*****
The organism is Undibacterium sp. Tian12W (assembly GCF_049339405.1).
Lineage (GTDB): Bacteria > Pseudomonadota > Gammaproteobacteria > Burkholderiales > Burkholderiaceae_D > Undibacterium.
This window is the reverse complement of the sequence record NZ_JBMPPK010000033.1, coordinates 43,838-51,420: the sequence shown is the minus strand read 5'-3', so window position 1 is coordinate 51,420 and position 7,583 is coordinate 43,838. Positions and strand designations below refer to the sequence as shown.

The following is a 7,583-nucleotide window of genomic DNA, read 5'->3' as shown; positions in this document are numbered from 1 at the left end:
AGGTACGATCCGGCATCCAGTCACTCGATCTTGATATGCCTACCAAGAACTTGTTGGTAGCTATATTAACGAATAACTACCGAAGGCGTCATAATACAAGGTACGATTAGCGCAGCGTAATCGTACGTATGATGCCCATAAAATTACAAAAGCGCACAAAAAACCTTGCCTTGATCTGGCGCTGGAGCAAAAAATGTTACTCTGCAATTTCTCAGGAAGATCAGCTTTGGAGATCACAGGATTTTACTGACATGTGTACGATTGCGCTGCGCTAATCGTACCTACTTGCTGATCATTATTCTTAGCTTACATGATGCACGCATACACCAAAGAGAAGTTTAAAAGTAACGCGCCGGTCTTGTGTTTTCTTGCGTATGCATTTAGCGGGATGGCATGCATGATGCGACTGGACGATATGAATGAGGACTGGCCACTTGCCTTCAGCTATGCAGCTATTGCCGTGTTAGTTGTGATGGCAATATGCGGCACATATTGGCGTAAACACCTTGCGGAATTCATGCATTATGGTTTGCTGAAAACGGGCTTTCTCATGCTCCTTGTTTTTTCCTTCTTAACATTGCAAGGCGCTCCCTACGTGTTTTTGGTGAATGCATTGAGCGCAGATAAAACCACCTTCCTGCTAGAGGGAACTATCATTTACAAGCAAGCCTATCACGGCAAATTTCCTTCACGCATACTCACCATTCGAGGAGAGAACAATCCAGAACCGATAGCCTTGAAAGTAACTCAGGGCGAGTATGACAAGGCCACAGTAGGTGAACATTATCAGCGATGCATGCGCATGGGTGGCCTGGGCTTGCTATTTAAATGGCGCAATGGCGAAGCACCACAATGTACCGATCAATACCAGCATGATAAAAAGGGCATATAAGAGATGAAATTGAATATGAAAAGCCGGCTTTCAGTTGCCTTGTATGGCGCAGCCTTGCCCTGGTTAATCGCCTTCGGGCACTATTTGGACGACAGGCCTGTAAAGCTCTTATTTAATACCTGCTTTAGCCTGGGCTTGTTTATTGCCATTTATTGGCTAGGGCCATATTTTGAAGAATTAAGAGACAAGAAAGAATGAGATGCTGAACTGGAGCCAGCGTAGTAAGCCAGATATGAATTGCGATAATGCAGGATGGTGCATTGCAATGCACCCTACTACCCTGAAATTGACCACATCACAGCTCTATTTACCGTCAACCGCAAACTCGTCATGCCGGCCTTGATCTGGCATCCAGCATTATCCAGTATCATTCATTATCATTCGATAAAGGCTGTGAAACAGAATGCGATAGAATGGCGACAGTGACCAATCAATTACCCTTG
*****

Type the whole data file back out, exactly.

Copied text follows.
The organism is Undibacterium sp. Tian12W (assembly GCF_049339405.1).
Lineage (GTDB): Bacteria > Pseudomonadota > Gammaproteobacteria > Burkholderiales > Burkholderiaceae_D > Undibacterium.
This window is the reverse complement of the sequence record NZ_JBMPPK010000033.1, coordinates 43,838-51,420: the sequence shown is the minus strand read 5'-3', so window position 1 is coordinate 51,420 and position 7,583 is coordinate 43,838. Positions and strand designations below refer to the sequence as shown.

The following is a 7,583-nucleotide window of genomic DNA, read 5'->3' as shown; positions in this document are numbered from 1 at the left end:
AGGTACGATCCGGCATCCAGTCACTCGATCTTGATATGCCTACCAAGAACTTGTTGGTAGCTATATTAACGAATAACTACCGAAGGCGTCATAATACAAGGTACGATTAGCGCAGCGTAATCGTACGTATGATGCCCATAAAATTACAAAAGCGCACAAAAAACCTTGCCTTGATCTGGCGCTGGAGCAAAAAATGTTACTCTGCAATTTCTCAGGAAGATCAGCTTTGGAGATCACAGGATTTTACTGACATGTGTACGATTGCGCTGCGCTAATCGTACCTACTTGCTGATCATTATTCTTAGCTTACATGATGCACGCATACACCAAAGAGAAGTTTAAAAGTAACGCGCCGGTCTTGTGTTTTCTTGCGTATGCATTTAGCGGGATGGCATGCATGATGCGACTGGACGATATGAATGAGGACTGGCCACTTGCCTTCAGCTATGCAGCTATTGCCGTGTTAGTTGTGATGGCAATATGCGGCACATATTGGCGTAAACACCTTGCGGAATTCATGCATTATGGTTTGCTGAAAACGGGCTTTCTCATGCTCCTTGTTTTTTCCTTCTTAACATTGCAAGGCGCTCCCTACGTGTTTTTGGTGAATGCATTGAGCGCAGATAAAACCACCTTCCTGCTAGAGGGAACTATCATTTACAAGCAAGCCTATCACGGCAAATTTCCTTCACGCATACTCACCATTCGAGGAGAGAACAATCCAGAACCGATAGCCTTGAAAGTAACTCAGGGCGAGTATGACAAGGCCACAGTAGGTGAACATTATCAGCGATGCATGCGCATGGGTGGCCTGGGCTTGCTATTTAAATGGCGCAATGGCGAAGCACCACAATGTACCGATCAATACCAGCATGATAAAAAGGGCATATAAGAGATGAAATTGAATATGAAAAGCCGGCTTTCAGTTGCCTTGTATGGCGCAGCCTTGCCCTGGTTAATCGCCTTCGGGCACTATTTGGACGACAGGCCTGTAAAGCTCTTATTTAATACCTGCTTTAGCCTGGGCTTGTTTATTGCCATTTATTGGCTAGGGCCATATTTTGAAGAATTAAGAGACAAGAAAGAATGAGATGCTGAACTGGAGCCAGCGTAGTAAGCCAGATATGAATTGCGATAATGCAGGATGGTGCATTGCAATGCACCCTACTACCCTGAAATTGACCACATCACAGCTCTATTTACCGTCAACCGCAAACTCGTCATGCCGGCCTTGATCTGGCATCCAGCATTATCCAGTATCATTCATTATCATTCGATAAAGGCTGTGAAACAGAATGCGATAGAATGGCGACAGTGACCAATCAATTACCCTTG